Memoirs of a Watermelon Woman
Please note that this exhibition is installed around the second story mezzanine and is only accessible via stairs.
ONE National Gay & Lesbian Archives at the USC Libraries
909 West Adams Boulevard
Los Angeles, CA 90007
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Opening reception: Saturday, September 3, 2016, 6-9pm
Related exhibition: A Subtle Likeness, also on view at ONE Archives
Memoirs of a Watermelon Woman celebrates the legacy of queer filmmaker Cheryl Dunye and the twentieth anniversary of her seminal film The Watermelon Woman. One of the key directors of the New Queer Cinema of the 1990s, Dunye came to prominence in 1996 when The Watermelon Woman had its world premiere in the Panorama Section of the Berlin International Film Festival, winning the festival’s prestigious Teddy Award. The film is widely considered the first feature directed by a Black lesbian.
Memoirs of a Watermelon Woman presents an archive of production ephemera from the making of the film including a full script, original audition tapes, a rough cut of the film, published interviews with the director, and a collection of cast and crew photographs. It also includes a photo series taken at the 1996 Berlin International Film Festival by photographer and producer Michael Light with an accompanying artist book, and a selection of test prints for the Fae Richards Photo Archive by artist and photographer Zoe Leonard, who was an integral part of the original production.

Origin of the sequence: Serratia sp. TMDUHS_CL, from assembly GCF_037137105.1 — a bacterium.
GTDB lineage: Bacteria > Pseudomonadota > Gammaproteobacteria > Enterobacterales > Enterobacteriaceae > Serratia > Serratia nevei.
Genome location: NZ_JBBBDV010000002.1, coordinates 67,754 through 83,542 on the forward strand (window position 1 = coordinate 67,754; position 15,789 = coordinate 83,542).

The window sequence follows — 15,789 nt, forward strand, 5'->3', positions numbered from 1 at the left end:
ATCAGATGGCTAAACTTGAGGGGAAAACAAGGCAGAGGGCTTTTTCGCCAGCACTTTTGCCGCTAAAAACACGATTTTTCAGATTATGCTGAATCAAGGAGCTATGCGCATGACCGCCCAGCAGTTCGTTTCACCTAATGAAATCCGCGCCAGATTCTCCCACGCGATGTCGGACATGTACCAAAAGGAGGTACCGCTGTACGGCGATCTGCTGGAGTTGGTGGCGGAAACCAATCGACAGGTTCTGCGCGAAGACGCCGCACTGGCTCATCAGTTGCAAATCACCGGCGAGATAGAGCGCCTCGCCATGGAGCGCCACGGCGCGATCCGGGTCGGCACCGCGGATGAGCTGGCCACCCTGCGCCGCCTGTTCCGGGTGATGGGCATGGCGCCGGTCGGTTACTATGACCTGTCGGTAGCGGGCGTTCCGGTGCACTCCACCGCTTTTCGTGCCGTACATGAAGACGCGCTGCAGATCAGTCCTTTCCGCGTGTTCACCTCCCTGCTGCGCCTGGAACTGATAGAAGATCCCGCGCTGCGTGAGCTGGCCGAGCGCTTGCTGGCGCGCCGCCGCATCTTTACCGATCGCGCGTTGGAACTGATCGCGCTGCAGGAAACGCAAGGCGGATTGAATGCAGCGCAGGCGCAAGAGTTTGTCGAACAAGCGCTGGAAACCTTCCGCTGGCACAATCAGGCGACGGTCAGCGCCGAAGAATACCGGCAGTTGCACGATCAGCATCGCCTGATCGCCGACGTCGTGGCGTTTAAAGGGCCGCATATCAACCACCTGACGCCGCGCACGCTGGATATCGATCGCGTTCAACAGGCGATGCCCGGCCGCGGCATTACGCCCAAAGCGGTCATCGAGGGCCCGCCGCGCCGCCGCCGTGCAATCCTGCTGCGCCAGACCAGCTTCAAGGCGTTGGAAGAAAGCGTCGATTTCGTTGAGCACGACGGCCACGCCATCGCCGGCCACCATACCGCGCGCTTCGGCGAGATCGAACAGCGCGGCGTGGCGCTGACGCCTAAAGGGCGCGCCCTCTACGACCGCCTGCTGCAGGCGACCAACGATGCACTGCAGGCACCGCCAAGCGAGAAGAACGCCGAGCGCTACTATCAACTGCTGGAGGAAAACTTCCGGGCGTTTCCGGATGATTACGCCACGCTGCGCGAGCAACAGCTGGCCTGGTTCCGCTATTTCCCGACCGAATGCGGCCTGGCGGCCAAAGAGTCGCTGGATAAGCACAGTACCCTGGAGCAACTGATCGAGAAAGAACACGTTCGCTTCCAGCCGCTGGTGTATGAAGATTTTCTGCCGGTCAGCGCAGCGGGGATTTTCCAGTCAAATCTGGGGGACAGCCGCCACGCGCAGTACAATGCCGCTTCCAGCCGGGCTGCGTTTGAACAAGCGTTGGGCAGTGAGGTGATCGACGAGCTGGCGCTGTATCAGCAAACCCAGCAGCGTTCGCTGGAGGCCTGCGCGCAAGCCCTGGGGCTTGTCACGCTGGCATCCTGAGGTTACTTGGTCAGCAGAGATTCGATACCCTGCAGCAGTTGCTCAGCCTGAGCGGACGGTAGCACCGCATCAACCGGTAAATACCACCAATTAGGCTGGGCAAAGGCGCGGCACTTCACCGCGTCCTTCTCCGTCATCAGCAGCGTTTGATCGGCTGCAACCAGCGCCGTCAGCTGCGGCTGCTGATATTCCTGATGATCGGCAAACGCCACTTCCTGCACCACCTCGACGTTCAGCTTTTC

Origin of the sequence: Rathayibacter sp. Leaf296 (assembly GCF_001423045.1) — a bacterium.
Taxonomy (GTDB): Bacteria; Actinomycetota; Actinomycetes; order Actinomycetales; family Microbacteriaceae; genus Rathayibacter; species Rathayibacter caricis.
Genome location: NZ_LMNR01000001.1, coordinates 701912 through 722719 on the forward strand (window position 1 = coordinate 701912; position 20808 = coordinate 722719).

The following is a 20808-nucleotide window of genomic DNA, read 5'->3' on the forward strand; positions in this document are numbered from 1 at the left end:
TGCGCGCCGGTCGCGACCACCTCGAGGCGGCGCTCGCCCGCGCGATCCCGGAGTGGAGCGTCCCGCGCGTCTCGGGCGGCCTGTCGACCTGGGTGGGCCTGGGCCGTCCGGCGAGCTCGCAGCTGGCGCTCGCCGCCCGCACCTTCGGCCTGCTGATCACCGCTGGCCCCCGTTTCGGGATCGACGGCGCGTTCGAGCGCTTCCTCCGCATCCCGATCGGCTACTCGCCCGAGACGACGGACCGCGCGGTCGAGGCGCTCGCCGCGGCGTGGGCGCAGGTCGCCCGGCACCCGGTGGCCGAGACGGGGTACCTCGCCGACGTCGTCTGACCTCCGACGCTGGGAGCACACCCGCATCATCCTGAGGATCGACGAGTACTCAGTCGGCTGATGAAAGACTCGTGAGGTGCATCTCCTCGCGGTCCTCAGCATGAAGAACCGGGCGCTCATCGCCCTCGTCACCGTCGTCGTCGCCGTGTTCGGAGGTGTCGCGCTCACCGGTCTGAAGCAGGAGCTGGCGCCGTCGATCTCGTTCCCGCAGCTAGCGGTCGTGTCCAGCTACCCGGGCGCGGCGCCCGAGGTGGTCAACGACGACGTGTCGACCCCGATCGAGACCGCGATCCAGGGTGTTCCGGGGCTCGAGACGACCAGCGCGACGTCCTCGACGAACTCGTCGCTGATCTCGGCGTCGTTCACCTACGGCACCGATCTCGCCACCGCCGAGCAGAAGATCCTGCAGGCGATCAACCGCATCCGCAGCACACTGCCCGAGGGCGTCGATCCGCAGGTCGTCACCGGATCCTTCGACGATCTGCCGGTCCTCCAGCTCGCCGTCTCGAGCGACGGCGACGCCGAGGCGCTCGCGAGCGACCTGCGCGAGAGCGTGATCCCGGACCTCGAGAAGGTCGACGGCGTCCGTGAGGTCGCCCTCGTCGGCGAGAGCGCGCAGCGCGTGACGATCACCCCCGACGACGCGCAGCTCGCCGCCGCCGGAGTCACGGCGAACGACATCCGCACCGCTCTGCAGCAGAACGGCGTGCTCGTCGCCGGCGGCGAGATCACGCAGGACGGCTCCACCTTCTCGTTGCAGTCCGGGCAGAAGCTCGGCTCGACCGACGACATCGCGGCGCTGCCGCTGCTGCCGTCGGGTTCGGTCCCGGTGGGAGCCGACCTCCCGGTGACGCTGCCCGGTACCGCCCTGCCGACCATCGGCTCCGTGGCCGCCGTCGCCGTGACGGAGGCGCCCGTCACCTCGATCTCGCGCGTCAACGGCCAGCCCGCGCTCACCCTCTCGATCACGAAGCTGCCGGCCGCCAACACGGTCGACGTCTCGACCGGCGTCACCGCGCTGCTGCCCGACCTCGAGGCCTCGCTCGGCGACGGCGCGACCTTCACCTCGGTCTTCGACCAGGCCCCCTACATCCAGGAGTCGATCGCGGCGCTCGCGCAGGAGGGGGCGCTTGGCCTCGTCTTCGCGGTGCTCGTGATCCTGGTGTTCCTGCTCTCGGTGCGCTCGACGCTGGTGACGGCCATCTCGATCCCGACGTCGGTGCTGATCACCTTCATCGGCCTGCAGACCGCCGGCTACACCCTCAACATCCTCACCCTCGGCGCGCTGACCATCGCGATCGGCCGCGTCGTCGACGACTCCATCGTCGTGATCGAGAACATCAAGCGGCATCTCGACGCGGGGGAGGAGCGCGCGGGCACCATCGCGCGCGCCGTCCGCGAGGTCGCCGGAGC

Memoirs of a Watermelon Woman is accompanied by the exhibition A Subtle Likeness, also on view at ONE Archives, presenting work by four contemporary artists whose artistic practices resonate with the themes of The Watermelon Woman.
Memoirs of a Watermelon Woman is curated by Erin Christovale. Support is provided by the ONE Archives Foundation.
A Subtle Likeness and Memoirs of a Watermelon Woman are presented concurrently with the film program How to Love a Watermelon Woman on view at the Hammer Museum, Los Angeles from November 22 – December 31, 2016.
Image: (Top) Cheryl Dunye in a publicity image related to The Watermelon Woman, c. 1996. Photo by James Ford. Courtesy of Cheryl Dunye